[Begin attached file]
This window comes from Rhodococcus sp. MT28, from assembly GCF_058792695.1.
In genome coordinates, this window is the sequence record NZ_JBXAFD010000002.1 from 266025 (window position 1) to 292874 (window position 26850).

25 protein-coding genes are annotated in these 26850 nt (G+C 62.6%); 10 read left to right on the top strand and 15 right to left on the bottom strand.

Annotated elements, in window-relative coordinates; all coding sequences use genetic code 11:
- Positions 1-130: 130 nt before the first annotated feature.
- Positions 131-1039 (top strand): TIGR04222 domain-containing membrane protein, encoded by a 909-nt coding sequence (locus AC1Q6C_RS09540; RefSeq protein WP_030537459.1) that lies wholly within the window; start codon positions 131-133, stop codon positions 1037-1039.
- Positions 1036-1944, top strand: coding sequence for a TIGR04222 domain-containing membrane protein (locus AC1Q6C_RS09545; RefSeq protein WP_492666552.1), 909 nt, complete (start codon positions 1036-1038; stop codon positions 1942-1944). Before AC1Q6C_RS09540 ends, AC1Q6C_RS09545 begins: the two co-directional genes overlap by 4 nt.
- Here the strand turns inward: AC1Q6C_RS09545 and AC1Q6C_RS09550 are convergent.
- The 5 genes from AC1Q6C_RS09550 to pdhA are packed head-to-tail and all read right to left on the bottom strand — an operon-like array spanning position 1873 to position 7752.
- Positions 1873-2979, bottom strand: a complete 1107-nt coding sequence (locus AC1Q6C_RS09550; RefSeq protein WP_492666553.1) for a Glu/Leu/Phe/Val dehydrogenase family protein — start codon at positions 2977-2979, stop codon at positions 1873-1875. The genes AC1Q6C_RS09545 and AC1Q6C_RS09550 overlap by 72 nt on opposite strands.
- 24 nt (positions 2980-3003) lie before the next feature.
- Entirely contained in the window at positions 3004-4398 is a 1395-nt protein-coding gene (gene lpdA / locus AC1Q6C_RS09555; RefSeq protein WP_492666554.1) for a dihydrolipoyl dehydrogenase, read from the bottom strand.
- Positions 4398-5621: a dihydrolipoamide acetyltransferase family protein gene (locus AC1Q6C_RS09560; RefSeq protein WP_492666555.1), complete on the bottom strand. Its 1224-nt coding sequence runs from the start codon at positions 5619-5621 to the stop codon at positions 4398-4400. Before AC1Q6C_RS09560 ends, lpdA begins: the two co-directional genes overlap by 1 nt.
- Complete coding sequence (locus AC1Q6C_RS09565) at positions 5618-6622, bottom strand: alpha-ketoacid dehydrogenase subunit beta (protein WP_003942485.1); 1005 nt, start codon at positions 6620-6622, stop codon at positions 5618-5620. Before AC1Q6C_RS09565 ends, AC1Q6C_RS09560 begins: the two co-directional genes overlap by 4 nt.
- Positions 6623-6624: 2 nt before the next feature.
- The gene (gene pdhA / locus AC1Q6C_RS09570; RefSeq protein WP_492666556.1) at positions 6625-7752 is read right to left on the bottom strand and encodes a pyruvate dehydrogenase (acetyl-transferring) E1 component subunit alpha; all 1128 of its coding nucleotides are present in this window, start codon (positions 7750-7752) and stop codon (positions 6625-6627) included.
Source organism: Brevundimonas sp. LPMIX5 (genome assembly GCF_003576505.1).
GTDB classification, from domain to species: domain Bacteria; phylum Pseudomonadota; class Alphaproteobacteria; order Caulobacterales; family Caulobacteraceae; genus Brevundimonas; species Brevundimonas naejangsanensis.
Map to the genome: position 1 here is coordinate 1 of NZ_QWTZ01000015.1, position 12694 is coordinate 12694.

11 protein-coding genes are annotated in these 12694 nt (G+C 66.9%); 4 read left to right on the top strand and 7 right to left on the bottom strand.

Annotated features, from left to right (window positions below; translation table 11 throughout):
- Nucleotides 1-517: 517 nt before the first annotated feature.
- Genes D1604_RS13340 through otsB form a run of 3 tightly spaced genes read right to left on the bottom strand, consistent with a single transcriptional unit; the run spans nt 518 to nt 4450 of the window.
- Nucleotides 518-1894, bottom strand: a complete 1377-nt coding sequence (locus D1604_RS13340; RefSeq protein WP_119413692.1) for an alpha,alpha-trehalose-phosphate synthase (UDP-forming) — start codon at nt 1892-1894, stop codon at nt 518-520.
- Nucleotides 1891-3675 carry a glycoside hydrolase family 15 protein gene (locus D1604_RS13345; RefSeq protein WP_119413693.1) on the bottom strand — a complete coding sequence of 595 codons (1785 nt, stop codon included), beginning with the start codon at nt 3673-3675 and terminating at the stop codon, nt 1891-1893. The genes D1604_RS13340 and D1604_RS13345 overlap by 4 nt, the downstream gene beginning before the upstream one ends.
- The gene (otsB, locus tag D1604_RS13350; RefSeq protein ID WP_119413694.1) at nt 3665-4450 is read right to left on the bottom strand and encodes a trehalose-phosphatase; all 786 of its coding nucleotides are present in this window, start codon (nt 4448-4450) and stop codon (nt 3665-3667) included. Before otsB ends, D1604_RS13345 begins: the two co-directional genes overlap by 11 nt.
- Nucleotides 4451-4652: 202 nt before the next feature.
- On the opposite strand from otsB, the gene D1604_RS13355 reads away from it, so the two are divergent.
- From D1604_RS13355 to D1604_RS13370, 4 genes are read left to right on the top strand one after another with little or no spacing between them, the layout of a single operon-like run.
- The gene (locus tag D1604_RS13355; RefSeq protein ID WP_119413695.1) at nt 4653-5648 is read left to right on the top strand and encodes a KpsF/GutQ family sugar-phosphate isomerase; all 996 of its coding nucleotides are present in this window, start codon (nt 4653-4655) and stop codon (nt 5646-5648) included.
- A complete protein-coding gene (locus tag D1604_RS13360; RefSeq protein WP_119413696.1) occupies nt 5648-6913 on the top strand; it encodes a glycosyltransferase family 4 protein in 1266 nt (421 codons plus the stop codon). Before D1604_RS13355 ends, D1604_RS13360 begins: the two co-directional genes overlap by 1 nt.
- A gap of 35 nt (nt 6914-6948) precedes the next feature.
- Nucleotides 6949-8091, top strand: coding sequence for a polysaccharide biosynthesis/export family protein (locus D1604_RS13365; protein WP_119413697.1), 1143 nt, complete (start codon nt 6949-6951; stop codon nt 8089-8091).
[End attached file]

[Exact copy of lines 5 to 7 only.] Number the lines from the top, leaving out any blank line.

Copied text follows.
- Positions 1-130: 130 nt before the first annotated feature.
- Positions 131-1039 (top strand): TIGR04222 domain-containing membrane protein, encoded by a 909-nt coding sequence (locus AC1Q6C_RS09540; RefSeq protein WP_030537459.1) that lies wholly within the window; start codon positions 131-133, stop codon positions 1037-1039.
- Positions 1036-1944, top strand: coding sequence for a TIGR04222 domain-containing membrane protein (locus AC1Q6C_RS09545; RefSeq protein WP_492666552.1), 909 nt, complete (start codon positions 1036-1038; stop codon positions 1942-1944). Before AC1Q6C_RS09540 ends, AC1Q6C_RS09545 begins: the two co-directional genes overlap by 4 nt.